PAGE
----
Buenos Aires is called the “Paris of South America,” because of it’s architecture and rich European heritage. But the city and its people, known as porteños, are a study in contrasts: European sensibilities and Latin American passion; wide boulevards and cobblestone alleys; steamy tango and romping rock and roll; sidewalk cafés and soccer fanatics; bejeweled ladies draped in fur coats and children rummaging through garbage for cardboard scraps.
Buenos Aires, which sprawls over 78 square miles (202 square kilometers) and has a population of about three million, is a patchwork of distinct, fascinating communities, from the frenetic downtown and working-class tanguero neighborhoods such as La Boca and San Telmo, to wealthy districts such as Recoleta and trendy Palermo, to middle-class barrios such as Belgrano and Caballito.
Buenos Aires is one of the 20 largest cities in the world. It is, along with Mexico City and São Paulo, one of the three Latin American cities considered an ‘alpha city’ by the study GaWC5. Argentina has the third best quality of life in Latin America. Buenos Aires’ quality of life is ranked 81st in the world, with its per capita income among the three highest in the region.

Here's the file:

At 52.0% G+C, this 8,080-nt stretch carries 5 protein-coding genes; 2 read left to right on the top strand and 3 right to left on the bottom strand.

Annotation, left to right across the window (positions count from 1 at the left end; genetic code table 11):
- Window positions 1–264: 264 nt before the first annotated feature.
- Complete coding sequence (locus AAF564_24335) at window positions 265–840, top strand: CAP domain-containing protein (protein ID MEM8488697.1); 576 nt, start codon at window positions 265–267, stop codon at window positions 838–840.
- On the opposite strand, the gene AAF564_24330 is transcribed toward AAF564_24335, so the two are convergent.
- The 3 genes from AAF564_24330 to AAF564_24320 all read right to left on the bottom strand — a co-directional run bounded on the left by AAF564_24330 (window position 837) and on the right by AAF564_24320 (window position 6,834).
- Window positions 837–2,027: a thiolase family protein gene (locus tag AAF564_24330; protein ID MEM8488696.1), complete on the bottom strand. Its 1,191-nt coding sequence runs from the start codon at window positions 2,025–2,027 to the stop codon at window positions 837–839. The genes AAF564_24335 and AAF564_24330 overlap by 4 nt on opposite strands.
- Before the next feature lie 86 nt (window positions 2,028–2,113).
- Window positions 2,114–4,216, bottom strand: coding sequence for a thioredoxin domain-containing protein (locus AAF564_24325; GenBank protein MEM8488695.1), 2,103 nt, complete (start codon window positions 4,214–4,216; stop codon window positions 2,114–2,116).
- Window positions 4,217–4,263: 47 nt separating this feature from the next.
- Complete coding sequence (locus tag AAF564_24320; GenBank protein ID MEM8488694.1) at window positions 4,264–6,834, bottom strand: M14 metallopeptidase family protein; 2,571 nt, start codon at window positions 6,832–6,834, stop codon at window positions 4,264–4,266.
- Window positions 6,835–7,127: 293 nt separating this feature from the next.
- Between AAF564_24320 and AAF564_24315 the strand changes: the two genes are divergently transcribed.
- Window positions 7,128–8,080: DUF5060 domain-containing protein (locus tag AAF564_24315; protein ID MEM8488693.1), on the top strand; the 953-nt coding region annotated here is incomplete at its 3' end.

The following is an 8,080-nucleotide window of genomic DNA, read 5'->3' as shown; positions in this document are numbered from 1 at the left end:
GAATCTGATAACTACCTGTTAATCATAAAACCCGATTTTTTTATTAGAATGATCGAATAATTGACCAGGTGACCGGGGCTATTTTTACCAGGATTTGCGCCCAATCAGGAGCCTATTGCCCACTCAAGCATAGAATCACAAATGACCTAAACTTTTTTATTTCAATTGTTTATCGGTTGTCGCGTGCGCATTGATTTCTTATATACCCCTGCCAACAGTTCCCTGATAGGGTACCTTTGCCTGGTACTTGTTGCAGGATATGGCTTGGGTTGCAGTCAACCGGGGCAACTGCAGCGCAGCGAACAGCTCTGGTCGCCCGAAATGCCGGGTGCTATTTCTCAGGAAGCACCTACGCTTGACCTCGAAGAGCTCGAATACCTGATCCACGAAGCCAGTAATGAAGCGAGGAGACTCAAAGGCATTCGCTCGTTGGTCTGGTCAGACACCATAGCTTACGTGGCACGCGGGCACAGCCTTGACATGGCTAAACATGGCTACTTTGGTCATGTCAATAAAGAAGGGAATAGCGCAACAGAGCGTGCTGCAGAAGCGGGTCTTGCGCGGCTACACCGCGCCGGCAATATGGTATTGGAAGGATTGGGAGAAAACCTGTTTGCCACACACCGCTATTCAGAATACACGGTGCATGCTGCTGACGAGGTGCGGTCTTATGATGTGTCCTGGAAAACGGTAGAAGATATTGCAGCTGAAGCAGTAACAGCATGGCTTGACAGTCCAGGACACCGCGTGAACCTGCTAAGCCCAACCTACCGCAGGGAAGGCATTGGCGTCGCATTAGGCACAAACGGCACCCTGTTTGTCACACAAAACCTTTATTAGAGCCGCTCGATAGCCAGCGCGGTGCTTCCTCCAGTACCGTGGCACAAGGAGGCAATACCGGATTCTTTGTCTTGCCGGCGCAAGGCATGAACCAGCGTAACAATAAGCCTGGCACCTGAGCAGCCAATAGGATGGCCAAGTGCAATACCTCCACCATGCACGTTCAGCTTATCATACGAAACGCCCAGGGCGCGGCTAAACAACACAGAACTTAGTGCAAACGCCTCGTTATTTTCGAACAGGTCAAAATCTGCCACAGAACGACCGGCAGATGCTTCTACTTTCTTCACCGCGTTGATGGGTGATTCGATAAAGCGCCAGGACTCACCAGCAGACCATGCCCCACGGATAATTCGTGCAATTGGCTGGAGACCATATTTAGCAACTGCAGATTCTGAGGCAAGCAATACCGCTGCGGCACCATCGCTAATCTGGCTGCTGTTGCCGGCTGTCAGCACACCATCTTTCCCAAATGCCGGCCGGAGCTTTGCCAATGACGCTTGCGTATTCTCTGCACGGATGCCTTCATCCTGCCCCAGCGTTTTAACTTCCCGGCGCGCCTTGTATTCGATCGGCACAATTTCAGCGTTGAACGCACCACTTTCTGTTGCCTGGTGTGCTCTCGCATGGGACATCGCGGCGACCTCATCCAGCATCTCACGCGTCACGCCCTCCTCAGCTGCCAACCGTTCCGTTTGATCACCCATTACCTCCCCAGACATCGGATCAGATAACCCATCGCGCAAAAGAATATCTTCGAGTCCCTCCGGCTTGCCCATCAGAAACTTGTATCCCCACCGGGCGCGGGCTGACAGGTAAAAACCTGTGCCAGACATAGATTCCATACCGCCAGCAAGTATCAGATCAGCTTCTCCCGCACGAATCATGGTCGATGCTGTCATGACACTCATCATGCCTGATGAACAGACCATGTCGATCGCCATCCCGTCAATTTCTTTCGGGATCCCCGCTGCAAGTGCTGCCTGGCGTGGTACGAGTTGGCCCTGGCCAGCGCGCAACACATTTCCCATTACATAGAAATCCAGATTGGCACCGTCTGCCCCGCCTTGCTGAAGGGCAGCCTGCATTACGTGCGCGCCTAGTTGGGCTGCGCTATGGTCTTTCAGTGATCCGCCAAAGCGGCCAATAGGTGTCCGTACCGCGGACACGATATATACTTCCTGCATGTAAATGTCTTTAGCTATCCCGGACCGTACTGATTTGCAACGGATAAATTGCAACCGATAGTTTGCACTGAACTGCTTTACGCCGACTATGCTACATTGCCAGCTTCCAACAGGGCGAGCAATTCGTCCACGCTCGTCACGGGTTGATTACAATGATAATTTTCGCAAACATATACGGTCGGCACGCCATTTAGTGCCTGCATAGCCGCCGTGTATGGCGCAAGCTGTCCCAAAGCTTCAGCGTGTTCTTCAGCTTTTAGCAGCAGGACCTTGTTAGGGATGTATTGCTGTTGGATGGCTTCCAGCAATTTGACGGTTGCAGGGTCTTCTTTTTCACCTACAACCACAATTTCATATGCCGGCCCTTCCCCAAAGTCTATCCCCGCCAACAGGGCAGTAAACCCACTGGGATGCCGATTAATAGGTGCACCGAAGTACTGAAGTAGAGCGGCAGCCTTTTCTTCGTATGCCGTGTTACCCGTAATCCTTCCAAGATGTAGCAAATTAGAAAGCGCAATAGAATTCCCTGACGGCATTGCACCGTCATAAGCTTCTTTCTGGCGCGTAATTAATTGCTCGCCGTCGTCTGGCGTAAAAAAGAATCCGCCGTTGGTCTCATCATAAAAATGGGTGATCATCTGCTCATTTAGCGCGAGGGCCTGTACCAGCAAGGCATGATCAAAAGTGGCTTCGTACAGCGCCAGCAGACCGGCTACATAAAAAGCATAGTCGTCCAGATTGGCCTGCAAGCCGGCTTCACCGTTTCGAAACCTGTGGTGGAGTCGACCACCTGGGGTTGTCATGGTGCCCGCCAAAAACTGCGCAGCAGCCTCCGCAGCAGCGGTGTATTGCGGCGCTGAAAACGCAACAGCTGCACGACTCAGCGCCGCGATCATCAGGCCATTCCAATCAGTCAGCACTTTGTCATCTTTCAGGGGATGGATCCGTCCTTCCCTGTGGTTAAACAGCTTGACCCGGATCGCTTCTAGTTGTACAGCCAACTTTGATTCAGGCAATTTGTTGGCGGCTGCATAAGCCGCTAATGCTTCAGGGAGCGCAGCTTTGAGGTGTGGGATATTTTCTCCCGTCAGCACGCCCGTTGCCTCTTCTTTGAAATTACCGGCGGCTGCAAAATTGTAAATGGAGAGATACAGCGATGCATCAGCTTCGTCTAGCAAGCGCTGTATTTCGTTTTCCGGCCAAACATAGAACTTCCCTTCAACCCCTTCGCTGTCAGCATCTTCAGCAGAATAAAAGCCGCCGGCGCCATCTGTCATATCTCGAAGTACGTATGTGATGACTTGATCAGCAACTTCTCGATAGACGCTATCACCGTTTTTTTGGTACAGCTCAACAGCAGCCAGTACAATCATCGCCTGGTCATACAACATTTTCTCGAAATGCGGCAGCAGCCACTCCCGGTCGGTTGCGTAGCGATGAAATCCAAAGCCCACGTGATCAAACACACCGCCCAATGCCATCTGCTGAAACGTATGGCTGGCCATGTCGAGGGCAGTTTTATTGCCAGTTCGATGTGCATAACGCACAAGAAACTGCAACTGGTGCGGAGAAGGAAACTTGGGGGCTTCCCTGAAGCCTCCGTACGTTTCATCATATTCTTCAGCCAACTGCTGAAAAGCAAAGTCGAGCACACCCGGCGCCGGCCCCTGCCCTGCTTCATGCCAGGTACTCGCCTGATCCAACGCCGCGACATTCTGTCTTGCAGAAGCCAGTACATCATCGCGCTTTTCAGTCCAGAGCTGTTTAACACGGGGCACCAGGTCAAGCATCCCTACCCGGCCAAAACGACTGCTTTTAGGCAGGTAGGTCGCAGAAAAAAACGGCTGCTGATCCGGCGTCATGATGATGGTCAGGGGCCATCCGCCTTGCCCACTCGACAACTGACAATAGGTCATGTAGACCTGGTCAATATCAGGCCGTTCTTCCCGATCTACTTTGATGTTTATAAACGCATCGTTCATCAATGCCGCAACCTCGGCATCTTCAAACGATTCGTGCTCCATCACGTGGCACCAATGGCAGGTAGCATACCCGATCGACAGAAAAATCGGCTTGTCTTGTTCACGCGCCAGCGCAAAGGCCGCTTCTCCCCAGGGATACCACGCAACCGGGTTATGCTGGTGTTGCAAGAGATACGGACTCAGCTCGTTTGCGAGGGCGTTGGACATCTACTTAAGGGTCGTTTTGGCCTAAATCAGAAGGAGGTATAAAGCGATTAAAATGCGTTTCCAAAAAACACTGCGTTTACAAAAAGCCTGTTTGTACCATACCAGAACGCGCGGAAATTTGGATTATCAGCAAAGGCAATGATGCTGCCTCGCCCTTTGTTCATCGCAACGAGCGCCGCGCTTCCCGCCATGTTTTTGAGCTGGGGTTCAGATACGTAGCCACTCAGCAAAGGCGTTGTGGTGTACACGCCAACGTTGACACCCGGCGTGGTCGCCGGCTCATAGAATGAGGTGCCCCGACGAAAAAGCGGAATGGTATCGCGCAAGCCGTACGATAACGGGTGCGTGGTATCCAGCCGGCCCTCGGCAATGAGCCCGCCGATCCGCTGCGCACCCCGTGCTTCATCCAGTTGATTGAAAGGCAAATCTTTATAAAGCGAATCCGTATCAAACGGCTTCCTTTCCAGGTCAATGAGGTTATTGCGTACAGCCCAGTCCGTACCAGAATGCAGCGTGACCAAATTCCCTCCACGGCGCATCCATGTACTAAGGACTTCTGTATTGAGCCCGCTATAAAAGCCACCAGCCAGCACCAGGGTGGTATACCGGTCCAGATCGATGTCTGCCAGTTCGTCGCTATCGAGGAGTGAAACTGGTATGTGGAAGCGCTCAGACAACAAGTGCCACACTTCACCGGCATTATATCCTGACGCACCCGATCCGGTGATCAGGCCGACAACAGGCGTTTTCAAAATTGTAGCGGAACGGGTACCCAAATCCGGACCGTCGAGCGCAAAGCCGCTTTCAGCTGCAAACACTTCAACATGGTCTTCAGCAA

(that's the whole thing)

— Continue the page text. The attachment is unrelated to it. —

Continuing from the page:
It is the most visited city in South America (ahead of Rio de Janeiro) and the second most visited city across Latin America (behind Mexico City). It is also one of the most important, largest and most populous of South American capitals, often referred to as the Paris of South America.
Buenos Aires is a top tourist destination, and is known for its European-style architecture and rich cultural life, with the highest concentration of theatres in the world. Buenos Aires held the 1st Pan American Games in 1951 and the city also had two venues in the 1978 FIFA World Cup. Buenos Aires will host the 2018 Summer Youth Olympics.
The Museum of Latin American Art of Buenos Aires (MALBA) is an essential stopover for art lovers. The museum features the private collection of Eduardo Costanini, a real estate tycoon with an eye for iconic art. Highlights include the works of Frida Kahlo, Diego Rivera, and Antonio Berni. In addition to its temporary exhibits, the museum also hosts film and lecture series throughout the year.
Many visitors are just as impressed with the museum’s contemporary design as they are with its art. One TripAdvisor user comments, “The range of modern art, both Latin American and North American, is phenomenal and the space and book store are terrific.”
The museum welcomes visitors every day except Tuesdays from 12 to 8 p.m. Regular admission costs 25 ARS (about $5.75 USD). On Wednesdays, the MALBA stays open an extra hour and reduces ticket prices. Private guided tours are available in English or Spanish on weekdays, until 6:30 p.m. You’ll find the MALBA on Avenue Figueroa Alcorta in the trendy Palermo neighborhood, accessible via the 67, 102, 124, and 130 buses.